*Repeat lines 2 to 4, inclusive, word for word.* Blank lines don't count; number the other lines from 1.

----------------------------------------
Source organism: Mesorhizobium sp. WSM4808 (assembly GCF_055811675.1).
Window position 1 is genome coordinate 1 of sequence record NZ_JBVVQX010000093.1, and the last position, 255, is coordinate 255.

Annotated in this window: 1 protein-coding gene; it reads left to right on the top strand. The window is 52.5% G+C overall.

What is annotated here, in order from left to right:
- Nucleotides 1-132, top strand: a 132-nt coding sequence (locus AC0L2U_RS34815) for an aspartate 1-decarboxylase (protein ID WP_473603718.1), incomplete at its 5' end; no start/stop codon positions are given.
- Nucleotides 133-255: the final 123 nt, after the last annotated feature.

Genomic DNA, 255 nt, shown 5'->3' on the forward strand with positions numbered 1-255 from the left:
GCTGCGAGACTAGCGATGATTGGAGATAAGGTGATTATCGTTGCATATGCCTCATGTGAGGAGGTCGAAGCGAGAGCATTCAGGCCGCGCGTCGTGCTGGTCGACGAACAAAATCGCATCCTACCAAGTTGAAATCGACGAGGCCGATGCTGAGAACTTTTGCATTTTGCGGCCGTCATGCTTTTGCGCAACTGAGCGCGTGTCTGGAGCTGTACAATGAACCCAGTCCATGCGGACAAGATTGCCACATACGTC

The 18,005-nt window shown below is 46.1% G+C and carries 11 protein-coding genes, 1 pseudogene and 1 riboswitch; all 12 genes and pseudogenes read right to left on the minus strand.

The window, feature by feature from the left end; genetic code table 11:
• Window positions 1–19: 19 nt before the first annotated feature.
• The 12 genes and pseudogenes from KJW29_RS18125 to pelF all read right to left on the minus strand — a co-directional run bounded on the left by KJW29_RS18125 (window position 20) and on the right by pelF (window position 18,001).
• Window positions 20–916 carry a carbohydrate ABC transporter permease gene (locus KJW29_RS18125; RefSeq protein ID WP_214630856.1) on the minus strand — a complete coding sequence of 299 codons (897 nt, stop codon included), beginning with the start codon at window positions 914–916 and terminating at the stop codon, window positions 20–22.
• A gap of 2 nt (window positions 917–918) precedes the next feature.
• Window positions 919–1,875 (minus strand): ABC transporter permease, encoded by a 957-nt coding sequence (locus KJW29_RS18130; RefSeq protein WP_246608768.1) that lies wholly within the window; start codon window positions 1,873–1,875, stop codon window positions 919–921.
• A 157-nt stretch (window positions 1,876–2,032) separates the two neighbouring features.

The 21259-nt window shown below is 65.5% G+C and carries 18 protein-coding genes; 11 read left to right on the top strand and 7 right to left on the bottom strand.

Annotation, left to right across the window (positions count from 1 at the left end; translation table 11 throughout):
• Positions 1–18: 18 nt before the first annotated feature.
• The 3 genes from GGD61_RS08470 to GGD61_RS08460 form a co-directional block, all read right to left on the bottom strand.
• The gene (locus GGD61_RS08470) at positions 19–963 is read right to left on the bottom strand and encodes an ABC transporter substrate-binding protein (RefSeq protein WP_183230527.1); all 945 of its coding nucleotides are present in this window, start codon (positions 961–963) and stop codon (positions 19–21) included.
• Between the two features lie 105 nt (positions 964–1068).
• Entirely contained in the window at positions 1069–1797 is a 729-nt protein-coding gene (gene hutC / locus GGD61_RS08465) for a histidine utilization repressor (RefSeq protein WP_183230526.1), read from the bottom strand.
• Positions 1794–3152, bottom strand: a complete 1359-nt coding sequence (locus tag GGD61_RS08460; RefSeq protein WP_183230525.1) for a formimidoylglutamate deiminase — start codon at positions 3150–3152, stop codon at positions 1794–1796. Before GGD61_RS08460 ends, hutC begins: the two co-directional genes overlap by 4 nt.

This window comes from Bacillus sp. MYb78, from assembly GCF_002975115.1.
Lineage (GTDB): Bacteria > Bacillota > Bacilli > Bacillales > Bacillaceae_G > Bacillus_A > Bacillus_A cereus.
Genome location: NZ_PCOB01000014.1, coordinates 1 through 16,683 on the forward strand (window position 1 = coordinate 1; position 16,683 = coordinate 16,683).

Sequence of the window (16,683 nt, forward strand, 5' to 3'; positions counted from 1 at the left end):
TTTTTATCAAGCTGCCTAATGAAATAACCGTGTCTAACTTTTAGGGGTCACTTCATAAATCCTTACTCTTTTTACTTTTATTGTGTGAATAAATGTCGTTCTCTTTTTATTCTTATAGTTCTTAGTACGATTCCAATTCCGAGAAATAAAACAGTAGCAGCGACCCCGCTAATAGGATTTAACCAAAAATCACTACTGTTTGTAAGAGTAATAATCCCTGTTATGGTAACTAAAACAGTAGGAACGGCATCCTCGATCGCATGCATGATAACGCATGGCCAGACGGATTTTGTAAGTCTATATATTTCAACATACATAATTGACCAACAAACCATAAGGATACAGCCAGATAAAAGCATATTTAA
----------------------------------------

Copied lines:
Window position 1 is genome coordinate 1 of sequence record NZ_JBVVQX010000093.1, and the last position, 255, is coordinate 255.

Annotated in this window: 1 protein-coding gene; it reads left to right on the top strand. The window is 52.5% G+C overall.

What is annotated here, in order from left to right: